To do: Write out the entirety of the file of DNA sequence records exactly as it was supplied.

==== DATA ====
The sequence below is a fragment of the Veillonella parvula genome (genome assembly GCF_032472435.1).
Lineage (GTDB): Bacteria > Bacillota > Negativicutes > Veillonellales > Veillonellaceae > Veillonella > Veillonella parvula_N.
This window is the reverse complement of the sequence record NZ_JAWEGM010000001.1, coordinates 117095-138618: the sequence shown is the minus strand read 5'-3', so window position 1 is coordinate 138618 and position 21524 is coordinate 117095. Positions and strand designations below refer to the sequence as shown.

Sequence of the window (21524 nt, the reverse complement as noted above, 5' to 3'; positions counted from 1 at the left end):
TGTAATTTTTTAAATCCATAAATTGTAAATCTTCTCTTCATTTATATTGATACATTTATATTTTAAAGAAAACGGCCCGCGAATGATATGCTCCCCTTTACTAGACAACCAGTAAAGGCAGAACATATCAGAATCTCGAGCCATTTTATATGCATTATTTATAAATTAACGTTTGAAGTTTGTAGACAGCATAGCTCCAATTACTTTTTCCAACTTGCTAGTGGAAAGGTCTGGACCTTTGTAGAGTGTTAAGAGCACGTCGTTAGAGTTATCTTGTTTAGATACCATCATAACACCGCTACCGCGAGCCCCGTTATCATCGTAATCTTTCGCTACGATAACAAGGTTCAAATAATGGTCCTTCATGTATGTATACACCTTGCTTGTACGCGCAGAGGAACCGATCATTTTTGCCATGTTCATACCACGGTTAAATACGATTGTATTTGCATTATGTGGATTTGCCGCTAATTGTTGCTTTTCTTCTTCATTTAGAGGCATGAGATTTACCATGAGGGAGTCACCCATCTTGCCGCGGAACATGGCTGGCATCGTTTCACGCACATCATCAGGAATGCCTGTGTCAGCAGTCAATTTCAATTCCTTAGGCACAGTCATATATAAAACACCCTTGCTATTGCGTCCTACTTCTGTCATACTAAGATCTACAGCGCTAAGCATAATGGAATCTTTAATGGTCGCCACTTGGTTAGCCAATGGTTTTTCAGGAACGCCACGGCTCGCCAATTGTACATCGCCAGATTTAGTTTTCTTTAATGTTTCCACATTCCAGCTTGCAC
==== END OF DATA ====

The sequence below is a fragment of the Veillonella parvula genome (genome assembly GCF_032472435.1).
Lineage (GTDB): Bacteria > Bacillota > Negativicutes > Veillonellales > Veillonellaceae > Veillonella > Veillonella parvula_N.
This window is the reverse complement of the sequence record NZ_JAWEGM010000001.1, coordinates 117095-138618: the sequence shown is the minus strand read 5'-3', so window position 1 is coordinate 138618 and position 21524 is coordinate 117095. Positions and strand designations below refer to the sequence as shown.

Sequence of the window (21524 nt, the reverse complement as noted above, 5' to 3'; positions counted from 1 at the left end):
TGTAATTTTTTAAATCCATAAATTGTAAATCTTCTCTTCATTTATATTGATACATTTATATTTTAAAGAAAACGGCCCGCGAATGATATGCTCCCCTTTACTAGACAACCAGTAAAGGCAGAACATATCAGAATCTCGAGCCATTTTATATGCATTATTTATAAATTAACGTTTGAAGTTTGTAGACAGCATAGCTCCAATTACTTTTTCCAACTTGCTAGTGGAAAGGTCTGGACCTTTGTAGAGTGTTAAGAGCACGTCGTTAGAGTTATCTTGTTTAGATACCATCATAACACCGCTACCGCGAGCCCCGTTATCATCGTAATCTTTCGCTACGATAACAAGGTTCAAATAATGGTCCTTCATGTATGTATACACCTTGCTTGTACGCGCAGAGGAACCGATCATTTTTGCCATGTTCATACCACGGTTAAATACGATTGTATTTGCATTATGTGGATTTGCCGCTAATTGTTGCTTTTCTTCTTCATTTAGAGGCATGAGATTTACCATGAGGGAGTCACCCATCTTGCCGCGGAACATGGCTGGCATCGTTTCACGCACATCATCAGGAATGCCTGTGTCAGCAGTCAATTTCAATTCCTTAGGCACAGTCATATATAAAACACCCTTGCTATTGCGTCCTACTTCTGTCATACTAAGATCTACAGCGCTAAGCATAATGGAATCTTTAATGGTCGCCACTTGGTTAGCCAATGGTTTTTCAGGAACGCCACGGCTCGCCAATTGTACATCGCCAGATTTAGTTTTCTTTAATGTTTCCACATTCCAGCTTGCAC